How to do the scalp exercise correctly

Discussions on how to do facial exercises and what these exercises might accomplish.
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S711
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Joined: Tue Jun 25, 2019 6:44 am

How to do the scalp exercise correctly

Post by S711 » Tue Jun 25, 2019 6:58 am

The scalp: I can contract a little bit the occipitals. I feel the contractions with my hands

If I understood it correctly, I should, in order to do the scalp exercise correctly:
a) raise the eyebrows. this moves the scalp forward
b) relax the eyebrows-
c) contract the occipitals and move the scalp backwards

The sequence is very difficult for me to do- is this is the correct sequence

If my eyebrows are raised I can’t contract the occipitals.
If my eyebrows are relaxed I can move my ears and feel the contraction on the occipitals but I don’t see my scalp moving

So am getting it wrong

To be complete, my right eye is dominant. I raise the right eyebrow unconsciously all the time ( I am working on this ) and I cannot raise my left eyebrow. I am not able to make the “small” contraction you make on the video. To make a small contraction like you do I mainly activate my right eyebrow, especially the muscle that makes you form the frown line

I practice face exercise and there is one exercise I do to relax the forehead. I put my hands interlaced on TOP of my head (more towards the front than centered) and move the scalp with the aid of the hands sideways (left/right) and front/backwards.

If I move the scalp with the hands forward, if I contract the occipitalis the scalp moves back to the original position. But I am not able to make an alternate contraction. My ears wiggle but it seems that my occipitalis goes on strike if I involve a contraction of the forehead.

I am an Italian woman so please excuse my grammar.

Tom Hagerty
Site Admin
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Joined: Wed Nov 24, 2010 1:04 pm

Re: How to do the scalp exercise correctly

Post by Tom Hagerty » Tue Jun 25, 2019 9:01 am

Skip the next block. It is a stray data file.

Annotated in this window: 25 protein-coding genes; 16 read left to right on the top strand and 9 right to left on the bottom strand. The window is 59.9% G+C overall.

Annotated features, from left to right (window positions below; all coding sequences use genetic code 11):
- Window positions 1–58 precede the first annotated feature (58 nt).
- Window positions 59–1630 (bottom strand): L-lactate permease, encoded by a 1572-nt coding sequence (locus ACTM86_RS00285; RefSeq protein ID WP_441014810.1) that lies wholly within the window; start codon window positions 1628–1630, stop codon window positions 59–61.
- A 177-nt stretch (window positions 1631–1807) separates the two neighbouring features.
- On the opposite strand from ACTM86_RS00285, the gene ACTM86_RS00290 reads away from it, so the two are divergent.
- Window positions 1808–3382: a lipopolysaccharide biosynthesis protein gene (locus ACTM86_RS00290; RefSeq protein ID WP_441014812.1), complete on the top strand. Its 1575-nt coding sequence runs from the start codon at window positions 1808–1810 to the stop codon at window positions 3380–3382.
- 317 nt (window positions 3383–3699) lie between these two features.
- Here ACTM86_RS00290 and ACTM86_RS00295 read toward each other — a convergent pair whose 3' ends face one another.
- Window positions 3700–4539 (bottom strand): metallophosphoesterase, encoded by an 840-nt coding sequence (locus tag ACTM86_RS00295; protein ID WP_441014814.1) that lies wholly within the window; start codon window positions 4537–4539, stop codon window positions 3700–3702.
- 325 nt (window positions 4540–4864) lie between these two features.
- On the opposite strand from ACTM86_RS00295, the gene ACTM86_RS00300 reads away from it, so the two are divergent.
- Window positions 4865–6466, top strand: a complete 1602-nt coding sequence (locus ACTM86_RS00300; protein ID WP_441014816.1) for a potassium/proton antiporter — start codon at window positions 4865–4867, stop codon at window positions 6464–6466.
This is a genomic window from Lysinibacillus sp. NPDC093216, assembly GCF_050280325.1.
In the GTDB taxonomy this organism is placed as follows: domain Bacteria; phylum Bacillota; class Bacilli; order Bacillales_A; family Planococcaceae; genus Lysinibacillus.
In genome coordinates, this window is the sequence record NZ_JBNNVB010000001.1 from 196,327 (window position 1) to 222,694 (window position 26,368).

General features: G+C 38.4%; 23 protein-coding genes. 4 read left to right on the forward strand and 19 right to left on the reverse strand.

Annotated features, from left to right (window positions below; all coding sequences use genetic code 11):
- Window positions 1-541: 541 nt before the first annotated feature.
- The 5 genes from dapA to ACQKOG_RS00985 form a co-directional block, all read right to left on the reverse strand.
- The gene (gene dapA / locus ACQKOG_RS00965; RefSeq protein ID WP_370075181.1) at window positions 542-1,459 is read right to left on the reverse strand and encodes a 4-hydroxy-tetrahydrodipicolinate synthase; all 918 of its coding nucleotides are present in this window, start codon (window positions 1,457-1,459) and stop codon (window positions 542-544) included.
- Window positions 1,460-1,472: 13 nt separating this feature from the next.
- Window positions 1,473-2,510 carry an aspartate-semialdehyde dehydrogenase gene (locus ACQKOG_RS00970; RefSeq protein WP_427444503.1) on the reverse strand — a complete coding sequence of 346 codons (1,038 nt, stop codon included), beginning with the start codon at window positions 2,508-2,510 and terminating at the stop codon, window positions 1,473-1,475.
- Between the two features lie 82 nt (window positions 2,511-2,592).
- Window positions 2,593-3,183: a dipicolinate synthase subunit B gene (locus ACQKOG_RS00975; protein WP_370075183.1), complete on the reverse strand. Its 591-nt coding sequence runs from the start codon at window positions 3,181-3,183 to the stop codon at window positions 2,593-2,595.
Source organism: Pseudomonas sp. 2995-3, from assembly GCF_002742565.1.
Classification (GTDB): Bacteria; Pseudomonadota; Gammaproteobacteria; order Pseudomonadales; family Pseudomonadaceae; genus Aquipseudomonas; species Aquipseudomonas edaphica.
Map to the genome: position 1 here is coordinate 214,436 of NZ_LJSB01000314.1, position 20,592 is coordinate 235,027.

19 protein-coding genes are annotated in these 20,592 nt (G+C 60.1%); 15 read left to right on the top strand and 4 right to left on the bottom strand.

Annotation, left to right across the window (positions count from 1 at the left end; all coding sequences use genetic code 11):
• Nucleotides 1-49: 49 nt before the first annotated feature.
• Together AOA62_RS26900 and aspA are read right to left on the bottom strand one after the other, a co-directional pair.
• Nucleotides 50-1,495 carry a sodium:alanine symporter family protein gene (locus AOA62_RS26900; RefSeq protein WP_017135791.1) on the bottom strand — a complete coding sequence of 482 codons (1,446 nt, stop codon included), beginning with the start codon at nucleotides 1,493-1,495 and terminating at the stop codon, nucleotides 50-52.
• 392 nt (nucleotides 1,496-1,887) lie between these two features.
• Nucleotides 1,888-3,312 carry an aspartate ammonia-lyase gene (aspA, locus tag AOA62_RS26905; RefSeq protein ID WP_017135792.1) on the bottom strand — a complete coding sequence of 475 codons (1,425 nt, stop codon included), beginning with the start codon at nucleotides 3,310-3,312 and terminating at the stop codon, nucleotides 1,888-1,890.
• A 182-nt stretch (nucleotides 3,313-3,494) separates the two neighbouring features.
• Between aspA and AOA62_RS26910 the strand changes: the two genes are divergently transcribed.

The two major scalp muscles, the frontalis and the occipitalis, are antagonistic muscles. When one contracts the other one relaxes automatically. So there is no need to consciously relax the eyebrows. My suggestion is to contract the frontalis muscles at the front of the head quickly (a flash contraction); then do a more sustained contraction of the occipitalis muscles at the back of the head. The reason for this suggestion is that you want to tone up and strengthen that powerful muscle at the back of your head. This is the muscle that when toned up keeps horizontal and vertical lines from forming on the skin of the forehead. It does this in two ways: 1. A strong occipitalis exerts a slight pressure that pulls up and back on the skin of the forehead, smoothing out any lines. And 2, an active occipitalis keeps the frontalis muscle mobile. It's an immobile, stagnant frontalis that contributes to a lined forehead. A strong, active occipitalis also powers greater scalp movement when it is alternately contracted with the frontalis muscle.

Anatomical chart
Anatomical chart
Occipitalis Muscle.gif (10.42 KiB) Viewed 1005 times


"If my eyebrows are relaxed I can move my ears and feel the contraction on the occipitals but I don’t see my scalp moving..."

If you keep practicing the contraction of the occipitalis - that is moving the ears - you will eventually see your scalp moving. It takes time to gain control of the scalp, to get it moving. Be a little patient. This exercise will benefit your hair and your whole upper face.